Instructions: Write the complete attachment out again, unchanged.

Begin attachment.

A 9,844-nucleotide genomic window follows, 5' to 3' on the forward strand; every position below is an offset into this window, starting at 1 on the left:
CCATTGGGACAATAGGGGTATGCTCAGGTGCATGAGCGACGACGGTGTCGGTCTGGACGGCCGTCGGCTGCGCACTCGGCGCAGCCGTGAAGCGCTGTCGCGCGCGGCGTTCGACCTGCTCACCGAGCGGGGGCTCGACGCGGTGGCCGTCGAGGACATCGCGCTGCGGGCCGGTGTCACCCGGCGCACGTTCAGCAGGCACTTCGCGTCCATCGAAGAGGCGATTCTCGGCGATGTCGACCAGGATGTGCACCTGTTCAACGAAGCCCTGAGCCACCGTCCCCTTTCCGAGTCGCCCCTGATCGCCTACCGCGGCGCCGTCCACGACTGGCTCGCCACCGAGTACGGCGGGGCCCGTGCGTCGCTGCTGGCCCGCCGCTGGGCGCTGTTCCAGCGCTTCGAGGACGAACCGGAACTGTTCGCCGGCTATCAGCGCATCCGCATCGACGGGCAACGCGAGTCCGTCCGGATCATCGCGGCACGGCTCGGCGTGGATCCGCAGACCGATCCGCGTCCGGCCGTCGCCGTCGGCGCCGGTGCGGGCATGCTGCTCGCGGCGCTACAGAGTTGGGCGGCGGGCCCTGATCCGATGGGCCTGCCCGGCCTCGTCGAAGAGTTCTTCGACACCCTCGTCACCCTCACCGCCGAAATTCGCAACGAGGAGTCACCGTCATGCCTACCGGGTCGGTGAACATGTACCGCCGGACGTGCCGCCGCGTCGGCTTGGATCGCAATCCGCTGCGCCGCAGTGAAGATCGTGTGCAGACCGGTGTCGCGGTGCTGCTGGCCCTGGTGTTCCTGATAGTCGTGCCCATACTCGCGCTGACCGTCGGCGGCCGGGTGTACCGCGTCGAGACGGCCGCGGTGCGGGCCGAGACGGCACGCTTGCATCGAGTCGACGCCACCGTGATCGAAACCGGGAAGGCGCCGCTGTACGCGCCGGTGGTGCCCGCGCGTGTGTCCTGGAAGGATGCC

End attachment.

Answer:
A 9,844-nucleotide genomic window follows, 5' to 3' on the forward strand; every position below is an offset into this window, starting at 1 on the left:
CCATTGGGACAATAGGGGTATGCTCAGGTGCATGAGCGACGACGGTGTCGGTCTGGACGGCCGTCGGCTGCGCACTCGGCGCAGCCGTGAAGCGCTGTCGCGCGCGGCGTTCGACCTGCTCACCGAGCGGGGGCTCGACGCGGTGGCCGTCGAGGACATCGCGCTGCGGGCCGGTGTCACCCGGCGCACGTTCAGCAGGCACTTCGCGTCCATCGAAGAGGCGATTCTCGGCGATGTCGACCAGGATGTGCACCTGTTCAACGAAGCCCTGAGCCACCGTCCCCTTTCCGAGTCGCCCCTGATCGCCTACCGCGGCGCCGTCCACGACTGGCTCGCCACCGAGTACGGCGGGGCCCGTGCGTCGCTGCTGGCCCGCCGCTGGGCGCTGTTCCAGCGCTTCGAGGACGAACCGGAACTGTTCGCCGGCTATCAGCGCATCCGCATCGACGGGCAACGCGAGTCCGTCCGGATCATCGCGGCACGGCTCGGCGTGGATCCGCAGACCGATCCGCGTCCGGCCGTCGCCGTCGGCGCCGGTGCGGGCATGCTGCTCGCGGCGCTACAGAGTTGGGCGGCGGGCCCTGATCCGATGGGCCTGCCCGGCCTCGTCGAAGAGTTCTTCGACACCCTCGTCACCCTCACCGCCGAAATTCGCAACGAGGAGTCACCGTCATGCCTACCGGGTCGGTGAACATGTACCGCCGGACGTGCCGCCGCGTCGGCTTGGATCGCAATCCGCTGCGCCGCAGTGAAGATCGTGTGCAGACCGGTGTCGCGGTGCTGCTGGCCCTGGTGTTCCTGATAGTCGTGCCCATACTCGCGCTGACCGTCGGCGGCCGGGTGTACCGCGTCGAGACGGCCGCGGTGCGGGCCGAGACGGCACGCTTGCATCGAGTCGACGCCACCGTGATCGAAACCGGGAAGGCGCCGCTGTACGCGCCGGTGGTGCCCGCGCGTGTGTCCTGGAAGGATGCC